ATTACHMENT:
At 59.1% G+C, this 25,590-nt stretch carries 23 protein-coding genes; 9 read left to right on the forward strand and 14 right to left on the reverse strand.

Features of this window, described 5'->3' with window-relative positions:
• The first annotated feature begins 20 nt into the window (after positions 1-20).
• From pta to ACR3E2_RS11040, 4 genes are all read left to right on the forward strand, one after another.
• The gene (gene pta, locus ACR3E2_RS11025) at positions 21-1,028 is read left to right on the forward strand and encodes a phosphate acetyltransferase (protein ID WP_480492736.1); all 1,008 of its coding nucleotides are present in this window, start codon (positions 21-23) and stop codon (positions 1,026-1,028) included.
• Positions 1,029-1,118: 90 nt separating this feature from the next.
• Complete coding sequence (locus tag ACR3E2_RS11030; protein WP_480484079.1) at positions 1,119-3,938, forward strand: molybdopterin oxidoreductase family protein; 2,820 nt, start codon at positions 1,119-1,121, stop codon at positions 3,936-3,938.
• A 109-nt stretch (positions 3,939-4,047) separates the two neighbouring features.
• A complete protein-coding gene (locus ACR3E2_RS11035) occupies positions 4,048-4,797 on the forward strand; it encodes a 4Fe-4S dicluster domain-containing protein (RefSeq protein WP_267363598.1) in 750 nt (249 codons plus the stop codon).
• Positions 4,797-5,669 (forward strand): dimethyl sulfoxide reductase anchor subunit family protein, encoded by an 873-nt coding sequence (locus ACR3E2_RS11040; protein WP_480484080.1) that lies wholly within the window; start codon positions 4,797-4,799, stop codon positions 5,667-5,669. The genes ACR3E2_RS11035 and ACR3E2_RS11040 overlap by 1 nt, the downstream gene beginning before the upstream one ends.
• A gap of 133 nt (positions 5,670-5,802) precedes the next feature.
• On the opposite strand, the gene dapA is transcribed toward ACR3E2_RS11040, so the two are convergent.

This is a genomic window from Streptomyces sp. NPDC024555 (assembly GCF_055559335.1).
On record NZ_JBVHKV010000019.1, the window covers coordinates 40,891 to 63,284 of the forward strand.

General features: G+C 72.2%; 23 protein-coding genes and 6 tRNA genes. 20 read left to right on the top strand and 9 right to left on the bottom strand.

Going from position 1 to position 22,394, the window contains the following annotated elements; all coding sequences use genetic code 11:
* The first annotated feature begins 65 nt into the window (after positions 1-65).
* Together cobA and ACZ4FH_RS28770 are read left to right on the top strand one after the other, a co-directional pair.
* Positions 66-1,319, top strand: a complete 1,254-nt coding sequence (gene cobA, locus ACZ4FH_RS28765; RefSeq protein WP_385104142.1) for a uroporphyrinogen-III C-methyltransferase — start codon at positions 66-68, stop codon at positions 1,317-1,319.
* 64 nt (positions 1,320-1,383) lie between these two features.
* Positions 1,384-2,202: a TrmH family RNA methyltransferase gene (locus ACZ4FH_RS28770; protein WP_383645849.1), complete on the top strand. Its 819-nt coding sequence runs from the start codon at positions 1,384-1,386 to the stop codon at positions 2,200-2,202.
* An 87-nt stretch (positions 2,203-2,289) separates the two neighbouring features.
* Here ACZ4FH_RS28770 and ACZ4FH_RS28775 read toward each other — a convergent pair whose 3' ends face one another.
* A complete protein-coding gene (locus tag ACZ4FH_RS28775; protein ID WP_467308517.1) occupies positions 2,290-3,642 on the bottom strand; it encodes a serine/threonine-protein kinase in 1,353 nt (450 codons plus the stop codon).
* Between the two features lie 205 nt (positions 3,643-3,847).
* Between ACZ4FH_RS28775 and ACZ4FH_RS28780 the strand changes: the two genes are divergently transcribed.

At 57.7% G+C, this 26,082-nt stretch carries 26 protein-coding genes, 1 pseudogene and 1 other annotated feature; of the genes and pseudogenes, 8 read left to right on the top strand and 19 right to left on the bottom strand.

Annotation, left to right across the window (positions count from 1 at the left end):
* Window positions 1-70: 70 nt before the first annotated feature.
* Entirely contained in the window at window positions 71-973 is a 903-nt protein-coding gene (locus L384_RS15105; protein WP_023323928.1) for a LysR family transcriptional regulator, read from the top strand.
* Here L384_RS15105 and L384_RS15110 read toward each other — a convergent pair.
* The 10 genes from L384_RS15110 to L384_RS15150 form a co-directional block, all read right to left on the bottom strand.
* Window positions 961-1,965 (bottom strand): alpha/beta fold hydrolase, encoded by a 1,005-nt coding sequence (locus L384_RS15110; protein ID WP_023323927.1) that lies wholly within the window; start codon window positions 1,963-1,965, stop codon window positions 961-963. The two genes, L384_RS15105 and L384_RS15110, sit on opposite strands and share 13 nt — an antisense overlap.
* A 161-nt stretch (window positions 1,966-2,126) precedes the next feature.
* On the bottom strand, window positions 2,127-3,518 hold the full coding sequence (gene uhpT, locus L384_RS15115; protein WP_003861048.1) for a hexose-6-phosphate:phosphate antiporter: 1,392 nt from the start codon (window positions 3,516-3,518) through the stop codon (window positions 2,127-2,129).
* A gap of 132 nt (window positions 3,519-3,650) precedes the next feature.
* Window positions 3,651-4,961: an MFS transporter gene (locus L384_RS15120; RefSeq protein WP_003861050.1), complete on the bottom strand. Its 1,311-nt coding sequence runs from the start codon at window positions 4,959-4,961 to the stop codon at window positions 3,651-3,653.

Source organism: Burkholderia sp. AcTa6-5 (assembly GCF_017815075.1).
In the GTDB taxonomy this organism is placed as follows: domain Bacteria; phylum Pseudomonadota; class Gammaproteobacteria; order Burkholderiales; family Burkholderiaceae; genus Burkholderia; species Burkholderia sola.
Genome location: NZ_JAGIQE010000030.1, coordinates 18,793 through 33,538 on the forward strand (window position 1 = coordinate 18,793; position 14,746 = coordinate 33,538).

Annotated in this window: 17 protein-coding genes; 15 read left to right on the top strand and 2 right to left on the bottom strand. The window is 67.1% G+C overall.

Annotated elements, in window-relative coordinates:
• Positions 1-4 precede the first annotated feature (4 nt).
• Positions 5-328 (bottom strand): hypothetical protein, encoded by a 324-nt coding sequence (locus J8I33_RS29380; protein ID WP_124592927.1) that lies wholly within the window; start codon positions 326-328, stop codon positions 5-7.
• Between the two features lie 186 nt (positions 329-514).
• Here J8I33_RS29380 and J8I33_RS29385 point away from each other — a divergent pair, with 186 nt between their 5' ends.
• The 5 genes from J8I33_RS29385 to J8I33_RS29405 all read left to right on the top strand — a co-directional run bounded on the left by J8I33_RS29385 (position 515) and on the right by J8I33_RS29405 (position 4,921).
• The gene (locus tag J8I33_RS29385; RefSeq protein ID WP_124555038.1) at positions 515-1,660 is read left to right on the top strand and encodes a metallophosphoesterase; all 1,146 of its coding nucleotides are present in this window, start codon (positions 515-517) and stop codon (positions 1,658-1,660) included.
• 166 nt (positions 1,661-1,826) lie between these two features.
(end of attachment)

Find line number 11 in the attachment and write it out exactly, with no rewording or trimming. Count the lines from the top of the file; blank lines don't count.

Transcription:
• A gap of 133 nt (positions 5,670-5,802) precedes the next feature.